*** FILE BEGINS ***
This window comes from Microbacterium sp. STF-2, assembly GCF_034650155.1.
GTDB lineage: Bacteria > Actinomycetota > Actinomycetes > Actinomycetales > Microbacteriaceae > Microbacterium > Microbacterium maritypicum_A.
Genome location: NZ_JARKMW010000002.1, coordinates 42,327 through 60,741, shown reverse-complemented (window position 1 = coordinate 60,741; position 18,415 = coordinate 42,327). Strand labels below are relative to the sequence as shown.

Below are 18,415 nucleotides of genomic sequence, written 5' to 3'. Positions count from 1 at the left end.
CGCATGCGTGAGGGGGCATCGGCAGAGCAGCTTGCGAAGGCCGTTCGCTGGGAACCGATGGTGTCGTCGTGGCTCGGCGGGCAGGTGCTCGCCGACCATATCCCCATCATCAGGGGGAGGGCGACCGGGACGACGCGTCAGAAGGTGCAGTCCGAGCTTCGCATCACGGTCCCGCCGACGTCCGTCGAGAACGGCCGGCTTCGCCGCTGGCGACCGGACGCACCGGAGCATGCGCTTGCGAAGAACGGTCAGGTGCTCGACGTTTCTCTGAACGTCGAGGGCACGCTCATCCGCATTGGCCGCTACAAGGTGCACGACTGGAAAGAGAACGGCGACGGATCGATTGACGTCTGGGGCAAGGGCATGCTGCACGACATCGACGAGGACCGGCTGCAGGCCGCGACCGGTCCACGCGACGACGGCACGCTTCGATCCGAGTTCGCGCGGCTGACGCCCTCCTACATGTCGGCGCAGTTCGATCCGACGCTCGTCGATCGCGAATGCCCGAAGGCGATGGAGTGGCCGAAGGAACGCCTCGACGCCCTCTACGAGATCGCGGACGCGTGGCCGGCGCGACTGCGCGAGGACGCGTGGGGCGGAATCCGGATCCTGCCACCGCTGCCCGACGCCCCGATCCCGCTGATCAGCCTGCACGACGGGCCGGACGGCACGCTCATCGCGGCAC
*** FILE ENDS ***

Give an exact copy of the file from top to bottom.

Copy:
This window comes from Microbacterium sp. STF-2, assembly GCF_034650155.1.
GTDB lineage: Bacteria > Actinomycetota > Actinomycetes > Actinomycetales > Microbacteriaceae > Microbacterium > Microbacterium maritypicum_A.
Genome location: NZ_JARKMW010000002.1, coordinates 42,327 through 60,741, shown reverse-complemented (window position 1 = coordinate 60,741; position 18,415 = coordinate 42,327). Strand labels below are relative to the sequence as shown.

Below are 18,415 nucleotides of genomic sequence, written 5' to 3'. Positions count from 1 at the left end.
CGCATGCGTGAGGGGGCATCGGCAGAGCAGCTTGCGAAGGCCGTTCGCTGGGAACCGATGGTGTCGTCGTGGCTCGGCGGGCAGGTGCTCGCCGACCATATCCCCATCATCAGGGGGAGGGCGACCGGGACGACGCGTCAGAAGGTGCAGTCCGAGCTTCGCATCACGGTCCCGCCGACGTCCGTCGAGAACGGCCGGCTTCGCCGCTGGCGACCGGACGCACCGGAGCATGCGCTTGCGAAGAACGGTCAGGTGCTCGACGTTTCTCTGAACGTCGAGGGCACGCTCATCCGCATTGGCCGCTACAAGGTGCACGACTGGAAAGAGAACGGCGACGGATCGATTGACGTCTGGGGCAAGGGCATGCTGCACGACATCGACGAGGACCGGCTGCAGGCCGCGACCGGTCCACGCGACGACGGCACGCTTCGATCCGAGTTCGCGCGGCTGACGCCCTCCTACATGTCGGCGCAGTTCGATCCGACGCTCGTCGATCGCGAATGCCCGAAGGCGATGGAGTGGCCGAAGGAACGCCTCGACGCCCTCTACGAGATCGCGGACGCGTGGCCGGCGCGACTGCGCGAGGACGCGTGGGGCGGAATCCGGATCCTGCCACCGCTGCCCGACGCCCCGATCCCGCTGATCAGCCTGCACGACGGGCCGGACGGCACGCTCATCGCGGCAC